+1 for using steric hindrance everyday language.

cool smiley 3 years of Chem results in permanent brain infection. Good thing is that Mrs Z also took those years of Chem or she'd look at me funny.

Well, funnier at any rate...

Only 3? Could be worse ... cudda gone for the piled-higher-and-deeper degree! And yes, the spousal unit also went that route.

Have you overcome the steric hindrance problem, or is the overall process nonspontaneous, requiring a substantial activation energy to overcome the entropic considerations? How do you know this isn't a forbidden transition state? Any enthalpy considerations? And no, I haven't checked the sites mentioned earlier, as I don't have a Cube. (Really wanted one though!)

Pictures, please! And the bendy and clippy parts are what makes it fun. wink smiley
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Re: Cube upgrade
Posted by: OWC Jamie
Date: February 04, 2010 08:51PM
I'm just sitting back and watching to see how this one plays out smiling smiley You do realize we sell parts MADE for that machine, right?

smiling smiley



Good Luck!
Jamie Dresser
Other World Computing
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Re: Cube upgrade
Posted by: Winston
Date: February 04, 2010 09:05PM
Fan at OWC, $7.99

[eshop.macsales.com]


Jamie -

Why doesn't OWC carry a video card for the Cube? I would think that people who are willing to pay for a processor upgrade would also be willing to pay to upgrade the video card. Does no one make one? Or does that open up the can of DVI to ADC worms too wide?

The PC video card I have works great, although it doesn't fit the Cube's port openings as well as I'd like. It needs about a 1/2 inch extension on the slot it plugs into. It doesn't look like it would take much work to get one that fit fairly well.


- Winston



------------------------
Be seeing you.
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Re: Cube upgrade
Posted by: mattkime
Date: February 04, 2010 09:06PM
looks like fun, i'm kind of jealous.



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Re: Cube upgrade
Posted by: OWC Jamie
Date: February 04, 2010 09:33PM
Nobody has made a video card for the Cube since 2002..... the end-all-be-all used to be the nVidia GeForce3, but there are a multitude of hacked PC cards out there that do fit in the Cube with some work still around.



Good Luck!
Jamie Dresser
Other World Computing
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Re: Cube upgrade
Posted by: deckeda
Date: February 05, 2010 07:03AM
Quote
Diana
Have you overcome the steric hindrance problem, or is the overall process nonspontaneous, requiring a substantial activation energy to overcome the entropic considerations? How do you know this isn't a forbidden transition state? ...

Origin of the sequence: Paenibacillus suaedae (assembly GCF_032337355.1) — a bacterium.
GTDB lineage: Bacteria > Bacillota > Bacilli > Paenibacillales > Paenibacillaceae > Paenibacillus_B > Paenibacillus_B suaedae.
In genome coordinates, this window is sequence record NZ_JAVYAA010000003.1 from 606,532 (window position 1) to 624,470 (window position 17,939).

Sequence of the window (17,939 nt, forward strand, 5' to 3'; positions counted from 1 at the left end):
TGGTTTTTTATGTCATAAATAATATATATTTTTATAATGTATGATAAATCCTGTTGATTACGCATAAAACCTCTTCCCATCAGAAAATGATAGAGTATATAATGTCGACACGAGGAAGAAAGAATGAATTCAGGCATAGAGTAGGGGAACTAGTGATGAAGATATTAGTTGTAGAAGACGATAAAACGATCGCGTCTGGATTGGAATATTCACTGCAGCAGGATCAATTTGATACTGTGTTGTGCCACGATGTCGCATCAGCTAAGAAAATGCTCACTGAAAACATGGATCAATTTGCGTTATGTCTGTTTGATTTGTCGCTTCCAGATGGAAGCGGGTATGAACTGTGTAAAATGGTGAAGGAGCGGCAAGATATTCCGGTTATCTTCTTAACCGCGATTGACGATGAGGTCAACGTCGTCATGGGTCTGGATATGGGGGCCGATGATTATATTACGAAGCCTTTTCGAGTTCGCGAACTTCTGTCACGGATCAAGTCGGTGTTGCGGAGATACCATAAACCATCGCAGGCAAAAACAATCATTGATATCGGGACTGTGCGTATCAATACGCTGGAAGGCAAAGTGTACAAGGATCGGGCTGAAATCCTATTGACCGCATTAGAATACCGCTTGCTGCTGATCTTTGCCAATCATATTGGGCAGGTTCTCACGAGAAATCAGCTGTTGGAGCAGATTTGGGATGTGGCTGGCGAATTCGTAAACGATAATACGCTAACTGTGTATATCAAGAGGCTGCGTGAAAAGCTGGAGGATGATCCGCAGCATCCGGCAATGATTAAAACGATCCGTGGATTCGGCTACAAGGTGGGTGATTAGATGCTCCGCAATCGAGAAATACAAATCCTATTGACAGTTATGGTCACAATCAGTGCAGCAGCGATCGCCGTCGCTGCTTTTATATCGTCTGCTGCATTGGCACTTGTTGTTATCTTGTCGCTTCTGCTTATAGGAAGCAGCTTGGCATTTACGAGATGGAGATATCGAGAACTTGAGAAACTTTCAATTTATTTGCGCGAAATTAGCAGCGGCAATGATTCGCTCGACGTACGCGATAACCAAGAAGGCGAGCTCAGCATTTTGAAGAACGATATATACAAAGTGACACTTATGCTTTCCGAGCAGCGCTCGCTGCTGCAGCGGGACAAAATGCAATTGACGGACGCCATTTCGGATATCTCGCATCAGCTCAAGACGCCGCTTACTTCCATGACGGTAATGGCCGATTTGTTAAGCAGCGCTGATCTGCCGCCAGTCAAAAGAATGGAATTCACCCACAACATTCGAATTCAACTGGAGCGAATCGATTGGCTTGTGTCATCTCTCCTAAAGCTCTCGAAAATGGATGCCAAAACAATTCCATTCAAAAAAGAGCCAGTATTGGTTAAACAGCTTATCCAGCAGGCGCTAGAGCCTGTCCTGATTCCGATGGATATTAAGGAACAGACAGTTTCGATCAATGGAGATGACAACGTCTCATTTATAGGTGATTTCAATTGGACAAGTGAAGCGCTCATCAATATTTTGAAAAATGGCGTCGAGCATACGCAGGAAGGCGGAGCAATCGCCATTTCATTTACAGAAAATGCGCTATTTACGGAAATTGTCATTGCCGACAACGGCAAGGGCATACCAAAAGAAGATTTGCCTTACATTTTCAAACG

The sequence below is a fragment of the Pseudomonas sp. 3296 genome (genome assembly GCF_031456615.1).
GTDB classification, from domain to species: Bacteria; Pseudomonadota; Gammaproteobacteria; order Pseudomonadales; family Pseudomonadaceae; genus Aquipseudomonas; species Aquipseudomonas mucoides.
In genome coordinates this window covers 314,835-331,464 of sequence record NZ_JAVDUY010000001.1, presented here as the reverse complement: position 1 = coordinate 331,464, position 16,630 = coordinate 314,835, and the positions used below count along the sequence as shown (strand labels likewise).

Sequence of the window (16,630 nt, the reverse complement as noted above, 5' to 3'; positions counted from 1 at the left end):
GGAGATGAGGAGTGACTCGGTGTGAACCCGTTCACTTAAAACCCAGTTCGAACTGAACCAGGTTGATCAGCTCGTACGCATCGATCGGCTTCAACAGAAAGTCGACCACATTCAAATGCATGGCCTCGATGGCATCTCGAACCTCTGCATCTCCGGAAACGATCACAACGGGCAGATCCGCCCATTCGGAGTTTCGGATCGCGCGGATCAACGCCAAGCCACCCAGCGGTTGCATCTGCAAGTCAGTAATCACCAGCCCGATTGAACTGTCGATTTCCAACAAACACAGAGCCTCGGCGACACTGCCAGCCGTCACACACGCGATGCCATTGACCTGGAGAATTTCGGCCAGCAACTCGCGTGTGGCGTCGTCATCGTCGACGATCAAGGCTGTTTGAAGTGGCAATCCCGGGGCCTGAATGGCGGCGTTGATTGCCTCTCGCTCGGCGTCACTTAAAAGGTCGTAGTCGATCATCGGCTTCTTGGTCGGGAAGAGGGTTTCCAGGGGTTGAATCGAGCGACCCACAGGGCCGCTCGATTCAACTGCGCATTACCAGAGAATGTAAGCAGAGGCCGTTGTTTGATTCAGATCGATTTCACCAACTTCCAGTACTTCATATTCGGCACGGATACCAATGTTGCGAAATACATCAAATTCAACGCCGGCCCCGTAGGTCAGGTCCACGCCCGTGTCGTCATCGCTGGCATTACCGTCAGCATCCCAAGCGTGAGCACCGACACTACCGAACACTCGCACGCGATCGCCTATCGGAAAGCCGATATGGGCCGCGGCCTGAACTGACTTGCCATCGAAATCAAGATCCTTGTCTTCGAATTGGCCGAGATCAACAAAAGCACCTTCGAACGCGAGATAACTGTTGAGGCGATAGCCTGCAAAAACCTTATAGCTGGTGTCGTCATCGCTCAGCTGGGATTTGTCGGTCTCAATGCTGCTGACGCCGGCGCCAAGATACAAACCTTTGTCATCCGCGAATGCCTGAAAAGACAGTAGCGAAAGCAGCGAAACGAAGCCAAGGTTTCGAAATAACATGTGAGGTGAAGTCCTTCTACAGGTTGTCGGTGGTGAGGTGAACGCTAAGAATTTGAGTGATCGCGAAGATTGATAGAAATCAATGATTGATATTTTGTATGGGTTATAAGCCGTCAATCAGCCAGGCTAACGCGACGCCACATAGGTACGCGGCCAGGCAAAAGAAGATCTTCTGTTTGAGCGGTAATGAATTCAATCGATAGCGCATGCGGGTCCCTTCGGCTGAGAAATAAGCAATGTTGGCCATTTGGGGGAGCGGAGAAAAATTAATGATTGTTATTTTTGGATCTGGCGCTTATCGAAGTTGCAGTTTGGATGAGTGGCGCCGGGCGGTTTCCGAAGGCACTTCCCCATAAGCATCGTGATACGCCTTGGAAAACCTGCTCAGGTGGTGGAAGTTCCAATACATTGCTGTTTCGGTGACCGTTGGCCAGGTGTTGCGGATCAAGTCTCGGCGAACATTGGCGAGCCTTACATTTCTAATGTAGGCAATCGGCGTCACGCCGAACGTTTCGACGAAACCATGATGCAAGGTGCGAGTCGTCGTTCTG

Seems I should have had to click something that said I was 18 or older before reading this thread. Now if you'll excuse me I have to go check on my acid and alkaline phosphatase situation.
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Re: Cube upgrade
Posted by: Grateful11
Date: February 05, 2010 08:43AM
Quote
OWC Jamie
I'm just sitting back and watching to see how this one plays out smiling smiley You do realize we sell parts MADE for that machine, right?

smiling smiley

Does anyone still make a processor upgrade for the Cube?



Grateful11
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Re: Cube upgrade
Posted by: OWC Jamie
Date: February 05, 2010 09:27AM
[eshop.macsales.com]



Good Luck!
Jamie Dresser
Other World Computing
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Re: Cube upgrade
Posted by: Grateful11
Date: February 05, 2010 10:01AM
Quote
OWC Jamie
[eshop.macsales.com]

Thanks Jamie! Are they not always available because I thought I checked a few months ago
and there wasn't any listed.



Grateful11
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Re: Cube upgrade
Posted by: Lew Zealand
Date: February 05, 2010 10:29AM
I'm familiar with the processors available and I've perused the OWC Cube section for the 2 current ones a few times recently but the simple answer is that I like to see if things work, though usually only if it doesn't involve permanent modifications (w/tinsnips, etc.).

The simple answer with this upgrade is that I don't want to spend the $210 for a new one as this was a free processor from a dead G4 DA and if this works, it is the best use of the processor for my needs (OK, wants).

I couldn't do it last night due to time constraints but today is wiiiiide open...
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Re: Cube upgrade
Posted by: Lew Zealand
Date: February 05, 2010 10:48AM
Quote
Diana
Quote
Lew Zealand
Quote
Z
Quote
Lew Zealand
... there's just the steric hindrance problem of cramming it into the Cube processor's previous home...

+1 for using steric hindrance everyday language.

cool smiley 3 years of Chem results in permanent brain infection. Good thing is that Mrs Z also took those years of Chem or she'd look at me funny.